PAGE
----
Review of Frozen
Friday, Mar. 21st, 2014 (1861 views)
don't have any small children in my home and had no desire to see the animated movie, Frozen. However, between all the movie hype, meme references, word of mouth and the movie smashing international boxing office records, I finally caved and curled up with a couple of cats and a cup of coffee and proceeded to watch the movie.
Princess Elsa has a magical ability to create ice and snow. As we can all guess, this can cause havoc and while innocently playing a game with her sister, Elsa nearly kills Ana. Their father over reacts and decides to isolate the daughters from each other and from the outside world. Thinking he knows what is best for everyone, he locks Elsa away and instructs her to control her powers.
Several years later, the princesses have grown up and the parents die tragically. The day of Elsa’s coronation is the first time both girls come out of isolation, lay eyes on each other and open the castle to the public. Ana also decides that this would be a good day to announce her engagement to a prince she has known for several hours. With all the stress, Elsa inadvertently unleashes her powers, causes winter in the kingdom and in turn scares the locals. Ana feels guilty for causing the stress and goes after Elsa in hopes of restoring order to the land.
The first thing I noticed about the movie, it's a musical, an animated musical fairy tale. This movie grated on my nerves about as much as my cat has been whining and moaning to go outside for the last two hours. Like most Disney movies, within the first fifteen minutes the parental homicide angle, reared it ugly head. I am sure Walt Disney had a clause put in his will that all animated movies could only be produced if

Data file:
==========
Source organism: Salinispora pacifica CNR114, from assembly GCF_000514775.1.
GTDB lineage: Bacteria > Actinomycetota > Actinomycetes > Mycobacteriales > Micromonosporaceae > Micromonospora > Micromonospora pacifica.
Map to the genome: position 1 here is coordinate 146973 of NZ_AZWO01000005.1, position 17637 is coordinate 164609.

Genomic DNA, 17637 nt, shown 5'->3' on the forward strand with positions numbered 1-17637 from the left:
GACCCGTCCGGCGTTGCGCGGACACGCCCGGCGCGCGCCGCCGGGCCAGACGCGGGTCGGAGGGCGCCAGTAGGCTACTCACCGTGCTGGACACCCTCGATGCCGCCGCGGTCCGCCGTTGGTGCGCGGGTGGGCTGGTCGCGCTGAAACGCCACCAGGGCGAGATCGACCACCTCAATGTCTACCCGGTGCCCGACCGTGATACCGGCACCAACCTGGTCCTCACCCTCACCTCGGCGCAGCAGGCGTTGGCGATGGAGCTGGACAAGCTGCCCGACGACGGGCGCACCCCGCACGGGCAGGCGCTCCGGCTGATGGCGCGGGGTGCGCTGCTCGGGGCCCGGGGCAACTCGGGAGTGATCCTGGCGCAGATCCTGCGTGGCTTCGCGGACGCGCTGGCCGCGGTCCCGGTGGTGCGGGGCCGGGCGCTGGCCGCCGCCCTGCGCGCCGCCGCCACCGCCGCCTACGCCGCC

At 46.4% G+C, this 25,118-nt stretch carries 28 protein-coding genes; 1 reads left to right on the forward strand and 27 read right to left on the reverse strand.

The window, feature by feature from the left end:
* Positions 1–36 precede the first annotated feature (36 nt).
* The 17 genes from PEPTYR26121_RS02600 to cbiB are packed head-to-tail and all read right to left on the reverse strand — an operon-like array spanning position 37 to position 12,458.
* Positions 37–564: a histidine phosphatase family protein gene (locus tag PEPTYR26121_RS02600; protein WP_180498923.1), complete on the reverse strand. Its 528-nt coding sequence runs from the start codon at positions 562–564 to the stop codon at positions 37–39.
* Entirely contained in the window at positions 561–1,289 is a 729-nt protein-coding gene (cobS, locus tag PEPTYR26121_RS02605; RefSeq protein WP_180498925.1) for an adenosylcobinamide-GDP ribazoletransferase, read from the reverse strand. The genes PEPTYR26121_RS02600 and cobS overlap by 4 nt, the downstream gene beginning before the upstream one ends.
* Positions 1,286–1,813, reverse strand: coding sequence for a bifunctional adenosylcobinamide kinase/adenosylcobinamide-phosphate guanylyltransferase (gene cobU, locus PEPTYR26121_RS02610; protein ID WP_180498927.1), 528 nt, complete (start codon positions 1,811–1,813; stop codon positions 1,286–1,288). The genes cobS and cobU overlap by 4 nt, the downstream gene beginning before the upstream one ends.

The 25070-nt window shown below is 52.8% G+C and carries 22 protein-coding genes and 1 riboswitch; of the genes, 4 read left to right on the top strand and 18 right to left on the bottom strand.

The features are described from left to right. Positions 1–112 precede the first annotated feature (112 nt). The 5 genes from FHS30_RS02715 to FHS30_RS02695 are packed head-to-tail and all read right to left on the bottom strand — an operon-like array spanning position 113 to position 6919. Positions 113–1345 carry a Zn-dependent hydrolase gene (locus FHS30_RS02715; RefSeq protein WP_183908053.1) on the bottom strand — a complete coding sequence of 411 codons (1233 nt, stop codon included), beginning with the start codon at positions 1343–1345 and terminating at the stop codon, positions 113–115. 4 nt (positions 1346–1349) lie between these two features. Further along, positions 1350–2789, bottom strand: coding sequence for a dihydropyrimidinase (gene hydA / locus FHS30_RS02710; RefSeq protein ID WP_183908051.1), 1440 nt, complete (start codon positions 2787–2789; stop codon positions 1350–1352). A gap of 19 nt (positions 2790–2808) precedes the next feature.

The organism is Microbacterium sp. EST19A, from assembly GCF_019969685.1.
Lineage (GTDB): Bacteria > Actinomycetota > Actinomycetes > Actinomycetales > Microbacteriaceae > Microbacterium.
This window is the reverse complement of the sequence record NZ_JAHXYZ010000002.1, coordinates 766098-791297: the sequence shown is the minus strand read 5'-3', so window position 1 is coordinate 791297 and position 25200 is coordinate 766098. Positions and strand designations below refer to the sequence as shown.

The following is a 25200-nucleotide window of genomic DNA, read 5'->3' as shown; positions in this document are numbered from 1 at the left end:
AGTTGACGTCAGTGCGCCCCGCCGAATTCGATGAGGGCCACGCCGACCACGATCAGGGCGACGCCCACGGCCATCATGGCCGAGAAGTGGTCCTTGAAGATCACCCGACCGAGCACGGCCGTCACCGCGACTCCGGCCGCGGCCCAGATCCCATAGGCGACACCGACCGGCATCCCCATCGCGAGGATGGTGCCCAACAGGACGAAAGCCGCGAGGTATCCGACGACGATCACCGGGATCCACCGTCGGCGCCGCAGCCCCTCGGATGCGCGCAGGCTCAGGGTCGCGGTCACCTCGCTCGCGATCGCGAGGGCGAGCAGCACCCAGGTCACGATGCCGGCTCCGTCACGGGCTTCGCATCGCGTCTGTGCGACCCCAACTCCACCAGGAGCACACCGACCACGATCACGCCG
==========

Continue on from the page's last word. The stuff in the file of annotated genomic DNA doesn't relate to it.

the parents were killed. This movie could have been just as effective and used the same plot line and ending without the parents having to die. No wonder so many kids are killing their parents, they are watching Disney movies.
Over the years Disney has been accused of being overtly sexist and one would think that in 2013 it would have improved. But alas, this movie is very sexist, Elsa's own father isolates her from the world because of her powers and yet, will take Ana to be healed by magic that a troll can perform. Elsa is also perceived as a witch with evil powers and should be killed and yet a male character can have trolls for a family and a grandfather who is very powerful. Not a double standard in the least little bit. While Ana is searching for her sister, she is relying on a man to keep her safe and to get her to destination quickly. Women are dangerous, powerful and need to be controlled.
There are some redeeming qualities about this movie. The supporting cast is semi funny, gives the comedic relief needed to keep the movie moving at the right pace and stops you from looking at your watch every five minutes. Olaf and Sven the snowman and Reindeer are the goofy but loveable sidekicks. The ending was very unexpected and non traditional; the key to saving Ana, was the love of her sister and not some "true love" dogma. A traditional villain was not portrayed in this movie, and everyone was likeable, which was refreshing. The visuals were stunning and well done, and the movie can be seen in both 2D and 3D. For a bonus, there is a short clip after the end credits.
I give this a 4/10 all the funny moments from the movie happen to be in the trailer.
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